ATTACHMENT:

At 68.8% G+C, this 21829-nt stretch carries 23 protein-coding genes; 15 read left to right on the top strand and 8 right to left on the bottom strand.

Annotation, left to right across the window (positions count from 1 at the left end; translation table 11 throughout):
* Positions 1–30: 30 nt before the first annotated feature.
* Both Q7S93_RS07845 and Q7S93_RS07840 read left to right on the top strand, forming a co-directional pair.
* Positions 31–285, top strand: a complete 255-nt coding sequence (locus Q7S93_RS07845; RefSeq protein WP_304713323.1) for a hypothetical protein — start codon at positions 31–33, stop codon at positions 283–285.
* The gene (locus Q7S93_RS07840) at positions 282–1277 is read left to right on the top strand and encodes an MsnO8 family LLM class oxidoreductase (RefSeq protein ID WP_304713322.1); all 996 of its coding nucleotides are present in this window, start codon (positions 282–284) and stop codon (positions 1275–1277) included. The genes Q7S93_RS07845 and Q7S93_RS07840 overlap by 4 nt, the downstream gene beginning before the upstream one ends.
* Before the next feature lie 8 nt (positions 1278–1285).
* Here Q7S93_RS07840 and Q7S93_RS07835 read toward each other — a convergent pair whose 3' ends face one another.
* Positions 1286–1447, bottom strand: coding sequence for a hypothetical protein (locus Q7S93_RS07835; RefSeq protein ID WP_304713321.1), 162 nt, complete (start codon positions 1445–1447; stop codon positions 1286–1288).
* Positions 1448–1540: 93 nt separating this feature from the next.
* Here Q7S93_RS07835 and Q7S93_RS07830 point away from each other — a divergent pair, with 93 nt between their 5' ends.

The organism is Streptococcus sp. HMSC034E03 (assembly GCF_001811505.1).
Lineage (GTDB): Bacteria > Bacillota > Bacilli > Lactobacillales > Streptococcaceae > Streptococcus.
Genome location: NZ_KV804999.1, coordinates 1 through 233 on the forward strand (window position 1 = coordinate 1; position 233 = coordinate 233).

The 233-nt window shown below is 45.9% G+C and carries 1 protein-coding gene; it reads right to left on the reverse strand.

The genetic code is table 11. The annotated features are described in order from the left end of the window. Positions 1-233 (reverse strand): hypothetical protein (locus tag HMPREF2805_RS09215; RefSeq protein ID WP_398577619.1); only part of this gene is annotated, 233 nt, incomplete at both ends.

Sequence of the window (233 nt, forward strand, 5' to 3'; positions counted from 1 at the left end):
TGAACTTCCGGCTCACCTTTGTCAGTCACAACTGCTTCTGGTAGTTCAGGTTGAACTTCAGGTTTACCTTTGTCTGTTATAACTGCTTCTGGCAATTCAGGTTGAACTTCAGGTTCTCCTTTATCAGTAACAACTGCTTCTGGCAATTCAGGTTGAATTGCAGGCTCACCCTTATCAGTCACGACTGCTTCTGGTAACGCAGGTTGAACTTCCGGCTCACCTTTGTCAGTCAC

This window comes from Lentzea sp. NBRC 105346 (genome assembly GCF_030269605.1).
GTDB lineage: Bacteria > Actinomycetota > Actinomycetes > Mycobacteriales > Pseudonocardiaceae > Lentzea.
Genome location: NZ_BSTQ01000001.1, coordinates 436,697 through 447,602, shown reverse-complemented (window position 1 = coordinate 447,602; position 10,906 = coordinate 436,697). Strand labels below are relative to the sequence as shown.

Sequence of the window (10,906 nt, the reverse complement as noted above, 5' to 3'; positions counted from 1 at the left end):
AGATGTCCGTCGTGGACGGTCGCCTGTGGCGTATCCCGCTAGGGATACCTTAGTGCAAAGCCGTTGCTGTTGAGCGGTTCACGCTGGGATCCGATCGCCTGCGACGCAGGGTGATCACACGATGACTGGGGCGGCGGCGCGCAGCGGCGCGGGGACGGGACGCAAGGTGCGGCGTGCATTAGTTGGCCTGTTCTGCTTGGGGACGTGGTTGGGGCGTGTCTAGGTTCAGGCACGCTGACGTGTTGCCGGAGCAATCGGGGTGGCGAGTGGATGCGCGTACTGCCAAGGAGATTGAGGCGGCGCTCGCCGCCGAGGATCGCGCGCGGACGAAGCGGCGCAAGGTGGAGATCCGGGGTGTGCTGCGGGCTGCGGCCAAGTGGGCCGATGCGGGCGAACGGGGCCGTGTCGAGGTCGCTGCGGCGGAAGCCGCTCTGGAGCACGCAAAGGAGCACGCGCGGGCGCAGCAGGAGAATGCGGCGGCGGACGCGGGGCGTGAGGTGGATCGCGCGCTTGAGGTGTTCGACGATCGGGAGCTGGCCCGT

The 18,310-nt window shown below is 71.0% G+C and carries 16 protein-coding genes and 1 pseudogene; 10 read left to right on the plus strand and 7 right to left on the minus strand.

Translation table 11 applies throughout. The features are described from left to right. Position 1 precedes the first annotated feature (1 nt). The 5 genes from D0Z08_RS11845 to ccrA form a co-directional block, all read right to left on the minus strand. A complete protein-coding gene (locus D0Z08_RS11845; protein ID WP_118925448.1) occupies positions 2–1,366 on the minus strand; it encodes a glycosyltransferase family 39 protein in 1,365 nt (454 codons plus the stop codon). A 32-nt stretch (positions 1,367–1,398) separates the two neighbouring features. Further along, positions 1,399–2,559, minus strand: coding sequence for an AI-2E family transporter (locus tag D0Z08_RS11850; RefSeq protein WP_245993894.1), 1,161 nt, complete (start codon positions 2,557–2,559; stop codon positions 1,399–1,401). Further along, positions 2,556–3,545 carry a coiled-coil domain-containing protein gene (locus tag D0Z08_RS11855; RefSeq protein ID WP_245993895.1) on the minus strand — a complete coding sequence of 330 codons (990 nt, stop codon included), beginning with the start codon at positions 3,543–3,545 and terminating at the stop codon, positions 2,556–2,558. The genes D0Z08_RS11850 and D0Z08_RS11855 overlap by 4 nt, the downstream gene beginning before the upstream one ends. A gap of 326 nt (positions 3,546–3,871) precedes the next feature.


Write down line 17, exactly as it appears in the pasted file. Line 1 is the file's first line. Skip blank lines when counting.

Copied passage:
Sequence of the window (233 nt, forward strand, 5' to 3'; positions counted from 1 at the left end):